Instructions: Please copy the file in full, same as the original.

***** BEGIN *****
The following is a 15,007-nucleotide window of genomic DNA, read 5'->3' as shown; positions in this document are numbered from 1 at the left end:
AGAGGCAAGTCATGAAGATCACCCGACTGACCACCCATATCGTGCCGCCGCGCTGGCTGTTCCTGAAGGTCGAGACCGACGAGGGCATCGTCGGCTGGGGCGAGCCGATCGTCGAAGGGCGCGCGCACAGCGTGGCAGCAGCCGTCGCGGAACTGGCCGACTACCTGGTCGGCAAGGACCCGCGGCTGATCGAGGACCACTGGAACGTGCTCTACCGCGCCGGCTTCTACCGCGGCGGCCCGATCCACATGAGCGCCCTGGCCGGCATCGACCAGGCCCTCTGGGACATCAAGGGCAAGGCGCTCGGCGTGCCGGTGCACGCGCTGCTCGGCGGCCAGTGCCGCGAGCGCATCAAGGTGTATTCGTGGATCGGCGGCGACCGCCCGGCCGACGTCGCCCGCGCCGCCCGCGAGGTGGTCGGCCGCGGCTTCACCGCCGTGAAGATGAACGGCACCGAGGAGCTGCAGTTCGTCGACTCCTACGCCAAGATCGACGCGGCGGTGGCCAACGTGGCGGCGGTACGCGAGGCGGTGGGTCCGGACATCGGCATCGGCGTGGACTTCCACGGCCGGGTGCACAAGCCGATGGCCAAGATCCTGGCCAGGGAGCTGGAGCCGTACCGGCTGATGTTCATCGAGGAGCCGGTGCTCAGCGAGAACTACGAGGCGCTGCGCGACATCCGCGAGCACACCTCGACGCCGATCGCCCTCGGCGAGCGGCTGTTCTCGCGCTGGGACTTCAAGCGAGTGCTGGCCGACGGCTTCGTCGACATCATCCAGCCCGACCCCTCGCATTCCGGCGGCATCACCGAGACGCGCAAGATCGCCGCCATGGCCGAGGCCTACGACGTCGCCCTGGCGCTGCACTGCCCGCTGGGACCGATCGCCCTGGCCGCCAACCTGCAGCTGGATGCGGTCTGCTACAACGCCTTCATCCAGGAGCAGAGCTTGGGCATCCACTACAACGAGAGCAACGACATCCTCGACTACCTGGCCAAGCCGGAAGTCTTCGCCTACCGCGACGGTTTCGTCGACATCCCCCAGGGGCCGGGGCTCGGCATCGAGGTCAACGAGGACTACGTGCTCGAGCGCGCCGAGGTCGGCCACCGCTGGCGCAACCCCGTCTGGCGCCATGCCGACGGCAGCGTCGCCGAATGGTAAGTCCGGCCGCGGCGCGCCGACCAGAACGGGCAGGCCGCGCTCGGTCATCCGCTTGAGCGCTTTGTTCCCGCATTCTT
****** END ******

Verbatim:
The following is a 15,007-nucleotide window of genomic DNA, read 5'->3' as shown; positions in this document are numbered from 1 at the left end:
AGAGGCAAGTCATGAAGATCACCCGACTGACCACCCATATCGTGCCGCCGCGCTGGCTGTTCCTGAAGGTCGAGACCGACGAGGGCATCGTCGGCTGGGGCGAGCCGATCGTCGAAGGGCGCGCGCACAGCGTGGCAGCAGCCGTCGCGGAACTGGCCGACTACCTGGTCGGCAAGGACCCGCGGCTGATCGAGGACCACTGGAACGTGCTCTACCGCGCCGGCTTCTACCGCGGCGGCCCGATCCACATGAGCGCCCTGGCCGGCATCGACCAGGCCCTCTGGGACATCAAGGGCAAGGCGCTCGGCGTGCCGGTGCACGCGCTGCTCGGCGGCCAGTGCCGCGAGCGCATCAAGGTGTATTCGTGGATCGGCGGCGACCGCCCGGCCGACGTCGCCCGCGCCGCCCGCGAGGTGGTCGGCCGCGGCTTCACCGCCGTGAAGATGAACGGCACCGAGGAGCTGCAGTTCGTCGACTCCTACGCCAAGATCGACGCGGCGGTGGCCAACGTGGCGGCGGTACGCGAGGCGGTGGGTCCGGACATCGGCATCGGCGTGGACTTCCACGGCCGGGTGCACAAGCCGATGGCCAAGATCCTGGCCAGGGAGCTGGAGCCGTACCGGCTGATGTTCATCGAGGAGCCGGTGCTCAGCGAGAACTACGAGGCGCTGCGCGACATCCGCGAGCACACCTCGACGCCGATCGCCCTCGGCGAGCGGCTGTTCTCGCGCTGGGACTTCAAGCGAGTGCTGGCCGACGGCTTCGTCGACATCATCCAGCCCGACCCCTCGCATTCCGGCGGCATCACCGAGACGCGCAAGATCGCCGCCATGGCCGAGGCCTACGACGTCGCCCTGGCGCTGCACTGCCCGCTGGGACCGATCGCCCTGGCCGCCAACCTGCAGCTGGATGCGGTCTGCTACAACGCCTTCATCCAGGAGCAGAGCTTGGGCATCCACTACAACGAGAGCAACGACATCCTCGACTACCTGGCCAAGCCGGAAGTCTTCGCCTACCGCGACGGTTTCGTCGACATCCCCCAGGGGCCGGGGCTCGGCATCGAGGTCAACGAGGACTACGTGCTCGAGCGCGCCGAGGTCGGCCACCGCTGGCGCAACCCCGTCTGGCGCCATGCCGACGGCAGCGTCGCCGAATGGTAAGTCCGGCCGCGGCGCGCCGACCAGAACGGGCAGGCCGCGCTCGGTCATCCGCTTGAGCGCTTTGTTCCCGCATTCTT